There have been plenty of reports lately about monkeys intruding and wreaking havoc in residential areas.
And the numbers speak for themselves.
The government has received about 2,500 cases of monkey-related feedback each year from 2017 to June 2022, said Minister for National Development Desmond Lee in a written reply to Parliament yesterday (Aug 2), responding to a question by Member of Parliament (MP) Seah Kian Peng.
This feedback included cases of intrusions and monkey attacks, Lee shared. This works out to an average of almost seven such reports made a day.
Seah had asked where there is an overpopulation of animals such as monkeys and otters in recent years.
Earlier this month, a troop of macaques was seen scaling the walls of a Clementi flat and raiding a kitchen on the fifth floor.
And on July 22, a bevy of angry otters chased after a jogger at West Coast Park after she reportedly stepped on a pup, Shin Min Daily News reported.
While Parliament yesterday covered topics such as the welfare of nurses and the figures of new citizens and permanent residents serving National Service, here are three other things that you might have missed.
1. NParks population control on wildlife is "effective"
The measures taken by NParks – including population control – have been "effective" in mitigating wildlife intrusions into residential areas, said National Development Minister Desmond Lee yesterday.
Pointing out how there are about 10 otter families in Singapore consisting of about 150 otters and the 2,500 cases of monkey-related feedback each year, Lee shared that NParks is adopting a "science-based approach" to manage the population of wildlife.
Other measures that NParks have implemented include monkey guarding to deter troops of monkeys from entering residential areas, and cordoning off areas with young otter pups to minimise the likelihood of human-wildlife conflict.
But the root cause of wildlife intrusion is intentional feeding or through improper disposal of food waste, Lee shared.
Describing how such actions can alter the natural foraging behaviour of wildlife, and cause them to approach and rely on humans for food, he added: "NParks carries out habitat modification such as replacing or harvesting fruit trees to reduce the availability of food sources at macaque hotspots.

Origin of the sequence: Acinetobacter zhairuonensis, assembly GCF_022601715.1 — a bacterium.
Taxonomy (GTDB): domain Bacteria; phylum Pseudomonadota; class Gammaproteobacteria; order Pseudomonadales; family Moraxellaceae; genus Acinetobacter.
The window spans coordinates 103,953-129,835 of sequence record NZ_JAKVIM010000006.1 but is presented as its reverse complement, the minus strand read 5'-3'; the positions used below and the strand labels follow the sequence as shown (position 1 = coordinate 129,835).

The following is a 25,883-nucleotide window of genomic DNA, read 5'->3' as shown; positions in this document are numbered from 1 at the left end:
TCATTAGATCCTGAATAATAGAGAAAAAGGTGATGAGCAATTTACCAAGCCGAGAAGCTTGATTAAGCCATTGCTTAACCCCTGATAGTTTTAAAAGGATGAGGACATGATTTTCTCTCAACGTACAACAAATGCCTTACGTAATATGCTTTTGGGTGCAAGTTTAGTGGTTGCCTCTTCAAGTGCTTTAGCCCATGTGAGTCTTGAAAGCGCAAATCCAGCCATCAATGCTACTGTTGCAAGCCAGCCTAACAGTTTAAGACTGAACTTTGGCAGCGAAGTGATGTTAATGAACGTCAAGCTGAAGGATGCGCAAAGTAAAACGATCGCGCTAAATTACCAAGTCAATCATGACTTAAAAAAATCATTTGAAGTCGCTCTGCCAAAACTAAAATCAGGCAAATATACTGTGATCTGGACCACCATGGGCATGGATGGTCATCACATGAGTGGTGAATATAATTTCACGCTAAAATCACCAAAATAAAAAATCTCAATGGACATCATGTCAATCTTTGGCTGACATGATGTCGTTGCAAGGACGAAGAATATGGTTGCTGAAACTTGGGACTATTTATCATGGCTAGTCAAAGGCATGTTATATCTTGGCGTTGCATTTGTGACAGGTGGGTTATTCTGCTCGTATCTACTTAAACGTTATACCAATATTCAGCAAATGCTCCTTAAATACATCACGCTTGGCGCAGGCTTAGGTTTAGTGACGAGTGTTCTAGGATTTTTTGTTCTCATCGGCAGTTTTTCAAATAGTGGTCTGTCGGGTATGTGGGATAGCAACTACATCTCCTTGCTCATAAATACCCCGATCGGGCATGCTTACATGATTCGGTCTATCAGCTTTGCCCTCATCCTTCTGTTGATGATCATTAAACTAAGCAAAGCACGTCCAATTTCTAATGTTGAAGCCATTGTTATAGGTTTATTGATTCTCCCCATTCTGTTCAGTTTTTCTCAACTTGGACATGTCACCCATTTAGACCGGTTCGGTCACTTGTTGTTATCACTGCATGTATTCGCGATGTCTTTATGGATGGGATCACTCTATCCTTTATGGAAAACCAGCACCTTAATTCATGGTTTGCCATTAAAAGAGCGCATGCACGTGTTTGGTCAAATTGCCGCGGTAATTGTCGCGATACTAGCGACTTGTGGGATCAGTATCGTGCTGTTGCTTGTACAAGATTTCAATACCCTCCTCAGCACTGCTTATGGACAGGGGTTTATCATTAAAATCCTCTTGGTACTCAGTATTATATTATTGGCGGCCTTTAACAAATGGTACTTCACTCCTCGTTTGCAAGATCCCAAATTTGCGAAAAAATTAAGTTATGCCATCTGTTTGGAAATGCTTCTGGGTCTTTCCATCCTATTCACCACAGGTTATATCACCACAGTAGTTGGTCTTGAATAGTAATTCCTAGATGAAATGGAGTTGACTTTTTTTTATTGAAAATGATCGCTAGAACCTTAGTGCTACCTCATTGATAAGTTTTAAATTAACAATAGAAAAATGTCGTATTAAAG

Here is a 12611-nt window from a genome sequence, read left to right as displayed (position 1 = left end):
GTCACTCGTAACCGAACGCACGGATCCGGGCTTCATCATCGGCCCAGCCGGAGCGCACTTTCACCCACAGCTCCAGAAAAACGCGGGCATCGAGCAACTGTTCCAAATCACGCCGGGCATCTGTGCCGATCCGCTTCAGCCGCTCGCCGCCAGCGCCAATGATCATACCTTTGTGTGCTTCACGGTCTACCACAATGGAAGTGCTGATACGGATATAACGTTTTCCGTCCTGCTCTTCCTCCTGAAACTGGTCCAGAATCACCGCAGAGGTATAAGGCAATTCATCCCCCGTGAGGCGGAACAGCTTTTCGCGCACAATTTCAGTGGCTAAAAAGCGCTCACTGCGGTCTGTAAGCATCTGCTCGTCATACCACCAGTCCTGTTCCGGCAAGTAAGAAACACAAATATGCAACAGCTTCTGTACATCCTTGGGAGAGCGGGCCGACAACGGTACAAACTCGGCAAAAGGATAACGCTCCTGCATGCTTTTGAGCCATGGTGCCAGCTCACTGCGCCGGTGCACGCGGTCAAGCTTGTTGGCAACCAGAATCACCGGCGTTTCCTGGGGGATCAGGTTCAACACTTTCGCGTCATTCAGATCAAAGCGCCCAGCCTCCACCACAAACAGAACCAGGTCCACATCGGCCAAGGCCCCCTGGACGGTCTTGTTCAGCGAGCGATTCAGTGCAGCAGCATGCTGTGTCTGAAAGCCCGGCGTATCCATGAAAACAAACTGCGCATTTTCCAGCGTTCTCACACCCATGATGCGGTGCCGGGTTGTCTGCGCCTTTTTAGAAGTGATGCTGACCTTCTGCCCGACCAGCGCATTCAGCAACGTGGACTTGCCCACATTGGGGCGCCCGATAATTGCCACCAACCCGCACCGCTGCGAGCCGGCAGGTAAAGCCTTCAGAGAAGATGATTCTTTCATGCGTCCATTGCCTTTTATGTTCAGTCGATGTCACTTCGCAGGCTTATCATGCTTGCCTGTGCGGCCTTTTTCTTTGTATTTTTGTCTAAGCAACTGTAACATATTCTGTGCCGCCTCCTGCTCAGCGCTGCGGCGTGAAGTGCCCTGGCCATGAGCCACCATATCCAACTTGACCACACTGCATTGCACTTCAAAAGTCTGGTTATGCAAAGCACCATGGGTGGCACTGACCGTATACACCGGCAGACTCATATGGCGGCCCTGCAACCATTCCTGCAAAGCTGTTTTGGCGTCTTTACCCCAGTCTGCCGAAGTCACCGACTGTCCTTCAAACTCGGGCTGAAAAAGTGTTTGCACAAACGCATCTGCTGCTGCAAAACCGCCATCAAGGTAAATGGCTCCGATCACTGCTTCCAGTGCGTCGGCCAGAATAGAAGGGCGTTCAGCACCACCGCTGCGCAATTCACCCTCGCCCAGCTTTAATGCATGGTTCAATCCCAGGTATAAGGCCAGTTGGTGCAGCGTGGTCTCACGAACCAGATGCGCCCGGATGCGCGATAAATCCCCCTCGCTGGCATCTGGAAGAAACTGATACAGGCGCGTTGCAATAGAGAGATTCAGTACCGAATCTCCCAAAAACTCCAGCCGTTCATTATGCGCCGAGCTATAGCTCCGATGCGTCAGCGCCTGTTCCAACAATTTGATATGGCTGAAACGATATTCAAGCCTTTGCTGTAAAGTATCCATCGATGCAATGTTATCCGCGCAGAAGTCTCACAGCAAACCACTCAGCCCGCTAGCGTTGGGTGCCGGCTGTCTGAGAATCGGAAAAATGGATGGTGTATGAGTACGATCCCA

"NParks also works closely with other public agencies, grassroots organisations and Town Councils to engage the community on proper refuse management, and to deter illegal wildlife feeding."
2. Hwa Chong counsellor who presented anti-LGBT content
The counsellor from Hwa Chong Institution (HCI) who made discriminatory statements against the LGBT community has been suspended from all duties, pending further investigation by the school personnel board.
Minister for Education Chan Chun Sing provided this update in a written reply to Parliament yesterday, after questions from Non-Constituency MP Hazel Poa and Jurong GRC MP Xie Yao Quan.
On July 13, a HCI staff member caused a furore after the slides from his sexuality education talk to students contained statements such as how "1 in 15 homosexuals is a paedophile" and "78 per cent of homosexuals have sexually transmitted diseases".
Responding to the Straits Times queries at that time, a spokesperson from HCI said that the counsellor was reprimanded and suspended from giving such lessons.
HCI has been watching out for students who may be affected by the incident, Chan said, adding that those who have concerns and require support are encouraged to approach the school leaders or a trusted adult in school.
The school is also reviewing its processes to ensure alignment with MOE's sexuality education curriculum and guidelines, according to Chan.
3. No plans to develop another mental health hospital
There are currently "no plans at this juncture" to develop a second psychiatric hospital, according to Health Minister Ong Ye Kung.
The written reply to Parliament was a response to MP Dennis Tan's (Hougang) question on whether the authorities would consider establishing a second hospital specialising in mental health if there is an increase in the number of young people seeking help at the Institute of Mental Health (IMH) in the past year.
While the number of outpatients aged 15 to 35 years old at IMH has increased by 6 per cent in 2021, Ong shared that the Ministry of Health has developed various mental health services catering to youths.
This included mental health support to students in schools, reaching out to at-risk youths in the community and providing them with mental health assessments, as well as linking them to appropriate resources and services for further support.
As for outpatient services for children and youths, Ong said that all acute hospitals and selected public hospitals such as the National University Hospital and Changi General Hospital provides screening for those with psychiatric conditions.
While the new Alexandra Hospital will also have inpatient beds for acute and sub-acute psychiatric care and rehabilitation, Ong added: "We should understand that not all illnesses, including mental health issues, are always best addressed by an inpatient admission to an acute care hospital."
- Samaritans of Singapore: 1800-221-4444
- Singapore Association for Mental Health: 1800-283-7019
- Care Corner Counselling Centre (Mandarin): 1800-353-5800
- Institute of Mental Health's Mental Health Helpline: 6389-2222
- Silver Ribbon: 6386-1928